John Boyne’s novel is a work of historical fiction. I am not going to delve into the accuracy or lack thereof regarding its setting and the depictions of the characters. There has been plenty of controversy around this novel. The concern around historical inaccuracies and the trivialisation of the Nazi regime has led to criticism and concern that this book will impact adversely on people’s understanding and education of the Holocaust. Again, I reiterate that The Boy in the Striped Pyjamas is fiction, so if your hackles rise because you’ll be upset by historical liberties taken in this story then I would suggest dropping this off your book list and reading a text book on the Holocaust instead.

There has also been criticism surrounding the main character, Bruno, who has difficulty pronouncing words like ‘The Fuhrer’ and ‘Auschwitz’ which he pronounces ‘The Fury’ and ‘Out-with’. This has been perceived by some as downplaying the significance and atrocities that occurred in Auschwitz. Given the story is told from the viewpoint of Bruno who is nine-years old, I have accepted Boyne’s capturing of a child’s perspective. If anything I believe it to be quite effective and not at all reducing the magnitude of the Holocaust.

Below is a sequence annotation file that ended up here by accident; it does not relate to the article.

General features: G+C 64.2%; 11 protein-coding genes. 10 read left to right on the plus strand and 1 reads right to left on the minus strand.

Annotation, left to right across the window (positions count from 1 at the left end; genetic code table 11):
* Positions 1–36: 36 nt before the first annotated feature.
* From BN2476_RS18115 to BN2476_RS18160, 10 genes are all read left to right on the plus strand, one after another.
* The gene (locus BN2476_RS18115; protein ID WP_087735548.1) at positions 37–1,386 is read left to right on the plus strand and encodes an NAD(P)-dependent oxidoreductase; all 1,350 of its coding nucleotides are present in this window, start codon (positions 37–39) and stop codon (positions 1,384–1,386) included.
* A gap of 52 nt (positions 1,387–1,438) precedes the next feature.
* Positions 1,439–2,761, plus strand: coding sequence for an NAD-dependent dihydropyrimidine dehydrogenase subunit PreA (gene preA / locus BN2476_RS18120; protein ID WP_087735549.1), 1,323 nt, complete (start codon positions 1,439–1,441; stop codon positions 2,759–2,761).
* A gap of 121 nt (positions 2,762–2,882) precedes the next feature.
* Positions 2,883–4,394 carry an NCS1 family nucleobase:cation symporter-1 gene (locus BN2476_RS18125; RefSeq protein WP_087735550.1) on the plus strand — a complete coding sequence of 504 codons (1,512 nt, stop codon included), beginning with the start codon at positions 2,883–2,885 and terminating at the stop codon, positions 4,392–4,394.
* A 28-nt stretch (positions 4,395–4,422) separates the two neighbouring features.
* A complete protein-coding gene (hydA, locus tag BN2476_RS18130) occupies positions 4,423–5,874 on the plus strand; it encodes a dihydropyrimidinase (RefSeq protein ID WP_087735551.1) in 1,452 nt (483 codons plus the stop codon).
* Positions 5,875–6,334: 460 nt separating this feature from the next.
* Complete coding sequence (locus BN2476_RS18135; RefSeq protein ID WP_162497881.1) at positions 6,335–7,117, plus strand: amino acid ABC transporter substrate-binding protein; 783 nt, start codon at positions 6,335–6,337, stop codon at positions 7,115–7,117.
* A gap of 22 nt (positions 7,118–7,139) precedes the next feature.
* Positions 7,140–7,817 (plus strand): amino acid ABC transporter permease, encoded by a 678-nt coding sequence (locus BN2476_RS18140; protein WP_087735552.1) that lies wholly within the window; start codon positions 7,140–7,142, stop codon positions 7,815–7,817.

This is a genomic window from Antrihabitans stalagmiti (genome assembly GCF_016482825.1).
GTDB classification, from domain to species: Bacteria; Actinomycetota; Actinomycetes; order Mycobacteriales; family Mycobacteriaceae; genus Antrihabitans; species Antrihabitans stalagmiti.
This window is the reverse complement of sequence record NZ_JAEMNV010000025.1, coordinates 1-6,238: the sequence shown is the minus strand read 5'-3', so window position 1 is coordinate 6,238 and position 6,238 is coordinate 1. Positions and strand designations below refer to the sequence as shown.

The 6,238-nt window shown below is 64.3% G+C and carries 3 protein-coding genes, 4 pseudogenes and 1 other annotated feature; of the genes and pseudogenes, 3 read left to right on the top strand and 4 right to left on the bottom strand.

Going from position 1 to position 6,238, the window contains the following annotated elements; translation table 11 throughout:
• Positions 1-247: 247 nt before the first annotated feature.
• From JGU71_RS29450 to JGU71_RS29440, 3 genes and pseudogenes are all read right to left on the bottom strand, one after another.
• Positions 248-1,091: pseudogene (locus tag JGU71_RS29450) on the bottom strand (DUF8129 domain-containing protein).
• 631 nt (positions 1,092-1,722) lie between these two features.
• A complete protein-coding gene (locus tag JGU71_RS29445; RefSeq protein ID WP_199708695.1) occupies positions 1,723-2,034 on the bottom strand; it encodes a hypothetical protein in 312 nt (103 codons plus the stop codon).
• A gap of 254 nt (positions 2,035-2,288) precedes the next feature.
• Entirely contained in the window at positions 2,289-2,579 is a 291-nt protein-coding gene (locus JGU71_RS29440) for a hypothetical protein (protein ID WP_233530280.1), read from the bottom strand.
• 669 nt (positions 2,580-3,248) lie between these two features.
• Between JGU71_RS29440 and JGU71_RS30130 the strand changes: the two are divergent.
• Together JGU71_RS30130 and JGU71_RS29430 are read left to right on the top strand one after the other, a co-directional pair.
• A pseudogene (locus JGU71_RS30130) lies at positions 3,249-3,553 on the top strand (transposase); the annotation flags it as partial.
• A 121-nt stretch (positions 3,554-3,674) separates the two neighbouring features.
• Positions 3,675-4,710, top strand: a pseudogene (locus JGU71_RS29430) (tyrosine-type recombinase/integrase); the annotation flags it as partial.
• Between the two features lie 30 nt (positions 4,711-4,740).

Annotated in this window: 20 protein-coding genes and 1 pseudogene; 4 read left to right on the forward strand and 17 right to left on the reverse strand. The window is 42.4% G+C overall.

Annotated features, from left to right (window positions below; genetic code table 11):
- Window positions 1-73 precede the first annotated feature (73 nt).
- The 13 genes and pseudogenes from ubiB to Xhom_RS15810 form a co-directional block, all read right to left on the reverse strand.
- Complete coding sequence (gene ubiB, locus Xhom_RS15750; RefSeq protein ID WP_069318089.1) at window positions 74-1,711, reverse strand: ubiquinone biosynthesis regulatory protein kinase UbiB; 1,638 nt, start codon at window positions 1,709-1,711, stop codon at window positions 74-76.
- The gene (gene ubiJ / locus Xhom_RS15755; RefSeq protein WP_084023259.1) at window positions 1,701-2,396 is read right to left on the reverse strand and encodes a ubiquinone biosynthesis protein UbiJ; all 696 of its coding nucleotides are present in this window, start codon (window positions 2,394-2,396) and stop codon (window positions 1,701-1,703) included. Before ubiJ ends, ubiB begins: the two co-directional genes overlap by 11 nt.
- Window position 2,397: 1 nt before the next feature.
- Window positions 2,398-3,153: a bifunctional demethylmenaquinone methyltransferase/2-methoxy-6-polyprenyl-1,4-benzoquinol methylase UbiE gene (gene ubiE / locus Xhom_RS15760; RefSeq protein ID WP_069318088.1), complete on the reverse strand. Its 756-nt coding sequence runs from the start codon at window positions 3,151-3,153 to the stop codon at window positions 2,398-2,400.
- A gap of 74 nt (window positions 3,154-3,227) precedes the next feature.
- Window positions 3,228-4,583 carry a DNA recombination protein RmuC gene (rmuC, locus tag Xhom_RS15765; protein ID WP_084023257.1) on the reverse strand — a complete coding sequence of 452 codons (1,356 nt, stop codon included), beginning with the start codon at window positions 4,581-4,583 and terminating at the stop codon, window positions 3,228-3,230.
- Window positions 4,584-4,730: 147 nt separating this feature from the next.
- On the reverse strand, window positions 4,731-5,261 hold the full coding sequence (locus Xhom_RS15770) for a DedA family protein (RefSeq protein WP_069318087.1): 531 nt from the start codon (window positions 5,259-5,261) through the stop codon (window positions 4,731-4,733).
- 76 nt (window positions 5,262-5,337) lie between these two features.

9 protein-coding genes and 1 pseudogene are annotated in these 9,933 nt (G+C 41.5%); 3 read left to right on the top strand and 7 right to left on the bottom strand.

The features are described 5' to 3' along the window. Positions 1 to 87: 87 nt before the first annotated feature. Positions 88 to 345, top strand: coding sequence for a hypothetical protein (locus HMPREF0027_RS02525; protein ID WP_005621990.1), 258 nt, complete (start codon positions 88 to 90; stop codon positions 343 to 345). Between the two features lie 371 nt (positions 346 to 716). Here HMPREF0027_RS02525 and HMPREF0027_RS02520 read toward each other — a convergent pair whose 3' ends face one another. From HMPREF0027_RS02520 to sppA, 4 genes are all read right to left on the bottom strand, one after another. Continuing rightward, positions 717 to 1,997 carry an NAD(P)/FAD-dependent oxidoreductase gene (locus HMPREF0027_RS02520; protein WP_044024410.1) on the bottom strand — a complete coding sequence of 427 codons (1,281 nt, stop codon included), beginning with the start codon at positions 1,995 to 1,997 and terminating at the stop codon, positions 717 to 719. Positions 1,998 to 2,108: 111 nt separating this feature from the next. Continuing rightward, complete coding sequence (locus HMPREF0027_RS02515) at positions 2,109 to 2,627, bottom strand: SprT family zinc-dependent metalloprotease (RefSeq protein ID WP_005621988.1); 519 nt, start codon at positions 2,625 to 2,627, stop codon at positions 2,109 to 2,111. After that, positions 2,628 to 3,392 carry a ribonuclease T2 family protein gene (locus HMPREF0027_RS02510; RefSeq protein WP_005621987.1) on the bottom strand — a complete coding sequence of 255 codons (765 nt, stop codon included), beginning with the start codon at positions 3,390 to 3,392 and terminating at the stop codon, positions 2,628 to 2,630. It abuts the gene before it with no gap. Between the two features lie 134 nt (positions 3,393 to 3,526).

The Boy in the Striped Pyjamas was a thoroughly engrossing read. Boyne was able to capture my imagination through his writing and insert me in a place that was vivid, horrifying and alien, and at the same time, made me care about Bruno even though I have the knowledge of the events at Auschwitz. Somehow Boyne is able to stay the underlying dread for long enough that you will see it through to the bitter end. This is in large part to capturing the eyes, mind and heart of a child that is Bruno. Though you want to ignore that deep down somewhere you know this whole thing will end in tragedy, you are tugged along anyway by this thread of hope that perhaps Bruno and Shmuel will somehow defy their situation and miraculously escape.